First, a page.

by Michael P Coleman
One of the hallmarks of Oleta Adams’ 45 year career has been the authenticity she brings to any and every lyric. Whether it’s the yearning behind her 1990 breakout hit “Get Here,” her incendiary cover of Billy Joel’s “New York State Of Mind”, or the joy that runs through her 2006 holiday collection Christmas Time With Oleta, Adams’ listeners never have had to wonder whether the artist is feeling what she’s singing.
Fans may be surprised to hear that there was a time when Adams felt pressured to sing what her audience wanted to hear, rather than what was in her heart.
“Mostly I did hotel gigs,” Adams remembers of the days before she became a household name. “They were usually big hotels that had conventions coming in — funeral directors, insurance people, medical people, professional athletes, all sorts of people.”
“How do you keep an audience that doesn’t know what you do? You have to perform the songs they’re familiar with, and that’s the top of the charts on the radio — whether you’re feeling those songs or not.”
Adams, 63 recalls that early stage in her career when she dedicated her performances’ third set to songs that she wanted to do, with less pressure on what was expected of her. That same freedom — to sing the songs she wants to sing — is behind her phenomenal new album, aptly entitled Third Set.
The new album features Adams’ unique takes on standards like Frank Sinatra’s “Only The Lonely,” Cole Porter’s “It’s Alright With Me,” Joni Mitchell’s “River,” and Bob Dylan’s “Blowin’ In The Wind.”
With a track list like that, this is undoubtedly a special project for Adams.
“At this point in my life it’s kind of cool that I don’t have to ask anybody’s permission anymore about what I want to sing,” Adams said. “There are certain times in your life when it’s just right to do something, and it doesn’t make sense, and you throw caution to the wind. The decision to do this album was just like that.”
There’s an accessibility to Third Set that’s rare, particularly in today’s music marketplace. One gets the feeling that Adams recorded the entire project during a single late night jam session with her band. While lesser talents have spent entire careers without delivering a project as good as Third Set, Adams and her band recorded the new album in just two and a half days.
“The record was meant to sound like we were doing it live,” Adams affirms, “and pretty much that’s what it was. It was meant to be raw. We didn’t do a lot of overdubbing.”
Fans across the country will get to hear a lot of Third Set, as well as other favorites of Adams’, as the artist is hitting the road this spring. She’ll be performing two shows at Yoshi’s in Oakland on March 26.
At a time when many of Adams’ contemporaries are dropping their mikes for good, one wonders what keeps Adams going — and on the concert trail — after almost half a century in the music business.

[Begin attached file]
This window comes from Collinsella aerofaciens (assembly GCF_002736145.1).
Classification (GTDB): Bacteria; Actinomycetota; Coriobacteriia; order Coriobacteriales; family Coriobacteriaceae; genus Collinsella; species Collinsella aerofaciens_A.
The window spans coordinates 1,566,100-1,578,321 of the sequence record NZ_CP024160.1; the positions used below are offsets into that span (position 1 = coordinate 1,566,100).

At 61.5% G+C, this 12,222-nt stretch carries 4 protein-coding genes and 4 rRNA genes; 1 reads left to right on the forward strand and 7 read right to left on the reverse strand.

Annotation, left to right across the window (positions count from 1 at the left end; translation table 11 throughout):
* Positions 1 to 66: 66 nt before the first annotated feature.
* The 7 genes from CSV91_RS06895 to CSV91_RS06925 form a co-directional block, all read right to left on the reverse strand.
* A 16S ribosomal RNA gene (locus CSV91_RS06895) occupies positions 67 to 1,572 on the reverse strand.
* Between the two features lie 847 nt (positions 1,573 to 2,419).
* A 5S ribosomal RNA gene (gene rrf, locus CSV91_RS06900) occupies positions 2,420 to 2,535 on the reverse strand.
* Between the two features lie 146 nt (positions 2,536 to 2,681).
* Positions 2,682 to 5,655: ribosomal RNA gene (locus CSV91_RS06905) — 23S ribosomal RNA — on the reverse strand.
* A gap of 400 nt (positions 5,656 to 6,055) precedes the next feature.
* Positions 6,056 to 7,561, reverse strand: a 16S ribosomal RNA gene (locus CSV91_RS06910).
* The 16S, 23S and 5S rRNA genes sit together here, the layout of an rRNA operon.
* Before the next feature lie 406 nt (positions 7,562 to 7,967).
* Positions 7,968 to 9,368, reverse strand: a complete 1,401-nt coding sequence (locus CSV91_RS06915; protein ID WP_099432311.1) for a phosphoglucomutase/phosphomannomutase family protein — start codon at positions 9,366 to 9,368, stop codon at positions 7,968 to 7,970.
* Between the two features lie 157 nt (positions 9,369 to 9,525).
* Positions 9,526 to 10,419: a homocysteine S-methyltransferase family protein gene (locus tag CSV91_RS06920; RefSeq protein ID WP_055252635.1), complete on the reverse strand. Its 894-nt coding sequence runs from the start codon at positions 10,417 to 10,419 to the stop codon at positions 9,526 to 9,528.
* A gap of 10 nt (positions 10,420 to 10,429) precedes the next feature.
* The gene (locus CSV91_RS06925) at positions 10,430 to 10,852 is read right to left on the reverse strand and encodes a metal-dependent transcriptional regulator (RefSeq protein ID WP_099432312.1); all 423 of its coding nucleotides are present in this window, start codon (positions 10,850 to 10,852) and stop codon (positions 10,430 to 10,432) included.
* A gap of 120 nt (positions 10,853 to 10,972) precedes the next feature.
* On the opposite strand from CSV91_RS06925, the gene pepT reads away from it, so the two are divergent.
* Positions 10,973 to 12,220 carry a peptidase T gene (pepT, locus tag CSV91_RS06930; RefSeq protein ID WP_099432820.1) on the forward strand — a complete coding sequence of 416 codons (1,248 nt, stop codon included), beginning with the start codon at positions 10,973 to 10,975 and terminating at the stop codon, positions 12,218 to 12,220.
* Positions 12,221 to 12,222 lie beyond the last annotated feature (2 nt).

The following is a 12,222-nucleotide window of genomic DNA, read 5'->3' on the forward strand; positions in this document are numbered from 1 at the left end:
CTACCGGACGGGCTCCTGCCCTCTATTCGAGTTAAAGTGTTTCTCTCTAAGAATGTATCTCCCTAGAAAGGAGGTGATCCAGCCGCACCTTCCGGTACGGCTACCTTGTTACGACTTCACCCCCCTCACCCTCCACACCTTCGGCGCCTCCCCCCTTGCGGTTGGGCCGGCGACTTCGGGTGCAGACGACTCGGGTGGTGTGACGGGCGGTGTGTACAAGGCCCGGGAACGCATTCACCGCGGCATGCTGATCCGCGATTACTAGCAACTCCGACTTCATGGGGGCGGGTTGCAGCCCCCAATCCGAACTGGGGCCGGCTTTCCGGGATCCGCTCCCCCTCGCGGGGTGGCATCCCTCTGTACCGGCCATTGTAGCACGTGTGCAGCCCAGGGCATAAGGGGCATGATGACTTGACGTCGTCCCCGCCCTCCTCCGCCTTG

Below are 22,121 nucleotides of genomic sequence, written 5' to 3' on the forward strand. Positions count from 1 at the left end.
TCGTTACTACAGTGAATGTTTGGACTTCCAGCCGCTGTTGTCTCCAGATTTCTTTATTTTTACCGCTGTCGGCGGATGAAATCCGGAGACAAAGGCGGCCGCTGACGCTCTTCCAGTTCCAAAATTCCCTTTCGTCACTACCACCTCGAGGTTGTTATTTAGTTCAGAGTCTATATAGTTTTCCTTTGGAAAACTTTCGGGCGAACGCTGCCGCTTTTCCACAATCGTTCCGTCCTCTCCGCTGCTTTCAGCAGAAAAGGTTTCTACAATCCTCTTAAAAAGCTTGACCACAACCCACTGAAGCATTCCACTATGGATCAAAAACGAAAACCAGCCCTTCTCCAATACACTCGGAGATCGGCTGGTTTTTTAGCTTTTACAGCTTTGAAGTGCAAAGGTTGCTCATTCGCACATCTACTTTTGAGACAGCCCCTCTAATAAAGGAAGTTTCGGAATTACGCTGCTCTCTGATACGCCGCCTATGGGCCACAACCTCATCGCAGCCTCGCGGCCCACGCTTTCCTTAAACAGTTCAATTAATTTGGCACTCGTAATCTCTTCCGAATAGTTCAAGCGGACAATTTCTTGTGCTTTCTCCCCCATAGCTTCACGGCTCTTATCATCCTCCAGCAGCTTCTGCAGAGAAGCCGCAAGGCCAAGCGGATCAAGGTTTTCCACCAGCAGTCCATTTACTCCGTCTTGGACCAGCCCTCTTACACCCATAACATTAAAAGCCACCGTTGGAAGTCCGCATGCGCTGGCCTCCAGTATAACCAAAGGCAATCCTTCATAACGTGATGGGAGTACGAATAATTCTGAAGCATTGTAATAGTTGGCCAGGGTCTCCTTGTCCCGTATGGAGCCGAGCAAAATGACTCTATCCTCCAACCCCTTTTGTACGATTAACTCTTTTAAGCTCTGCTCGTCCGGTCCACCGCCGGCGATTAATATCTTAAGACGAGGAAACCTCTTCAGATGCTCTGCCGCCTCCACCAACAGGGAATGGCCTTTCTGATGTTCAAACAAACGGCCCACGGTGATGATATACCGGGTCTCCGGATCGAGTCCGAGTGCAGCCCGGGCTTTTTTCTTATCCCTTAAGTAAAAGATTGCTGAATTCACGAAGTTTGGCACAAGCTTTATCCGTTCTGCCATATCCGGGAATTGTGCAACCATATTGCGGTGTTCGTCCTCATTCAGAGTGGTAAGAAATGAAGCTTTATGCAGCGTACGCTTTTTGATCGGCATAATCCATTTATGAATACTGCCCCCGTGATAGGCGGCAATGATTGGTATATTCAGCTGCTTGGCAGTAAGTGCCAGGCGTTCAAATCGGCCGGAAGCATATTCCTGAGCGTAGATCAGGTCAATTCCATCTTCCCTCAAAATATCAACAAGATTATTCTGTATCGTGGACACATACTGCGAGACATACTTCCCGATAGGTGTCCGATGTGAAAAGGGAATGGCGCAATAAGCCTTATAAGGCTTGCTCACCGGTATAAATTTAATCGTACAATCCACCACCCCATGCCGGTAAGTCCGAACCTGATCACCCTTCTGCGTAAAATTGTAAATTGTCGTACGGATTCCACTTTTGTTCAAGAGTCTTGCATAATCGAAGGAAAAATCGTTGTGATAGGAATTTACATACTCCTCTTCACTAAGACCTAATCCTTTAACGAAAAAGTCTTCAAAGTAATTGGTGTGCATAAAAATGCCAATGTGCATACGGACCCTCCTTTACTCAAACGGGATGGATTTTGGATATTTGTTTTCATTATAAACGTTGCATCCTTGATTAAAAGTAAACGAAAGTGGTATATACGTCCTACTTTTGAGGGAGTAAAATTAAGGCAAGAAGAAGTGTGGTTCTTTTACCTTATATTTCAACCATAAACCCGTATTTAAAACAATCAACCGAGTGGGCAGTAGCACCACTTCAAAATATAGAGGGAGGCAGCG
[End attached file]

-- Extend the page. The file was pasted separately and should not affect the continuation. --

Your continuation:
“Let me tell you a secret,” Adams whispers. “Music keeps you young! When you have one of those nights with an audience who appreciates you and we can sit there and have a good time together, have those moments of fellowship with each other and really have time to get into the music, that’s what keeps you going. Being in the music is just wonderful! I can’t think of anything else that I would rather do.”
“It’s a painful thing at times, and it’s a wonderful thing,” Adams thoughtfully adds. “You’re instantly judged and instantly applauded. It’s not about the ego: it’s about appreciation. It’s about knowing that the music came from your heart and went directly into someone else’s heart.”
Third Set searingly closes with a pair of gospel songs, “Wilted Roses” and “His Loving Eyes,” both reminiscent of Adams’ stirring, inspirational Come Walk With Me project. It was great to hear, after having been at it for almost five decades, that Adams hasn’t forgotten from Whom all blessings flow.
“I am a child of God, I was raised in the church, sang in choirs, all of that,” the self-described “preacher’s kid” shares. “But none of that means anything unless you have a personal relationship with God. I like to write gospel music that inspires people and lifts them up. The basic message with ‘Wilted Roses’ is that instead of being lukewarm Christians, God wants our best. My father loves, and He loves everyone. The love He has is so powerful that it connects every single one of us. That’s the message that I try to convey.”
“My music has always brought people together, and that’s why I’m here,” the legend continues. “It’s not for me to be some big star. It’s just for me to do my little part in helping people to navigate this lifetime.”
Adams has shows at Yoshi’s in Oakland on March 26 at 7pm and 9pm. For tickets or more information, go to yoshis.com.
Get there if you can!
Adams’ brilliant new Third Set is available on iTunes, and copies will be available at the Oakland shows.
This feature was written by Sacramento-based freelancer Michael P Coleman. Connect with him at michaelpcoleman.com or on Twitter: @ColemanMichaelP
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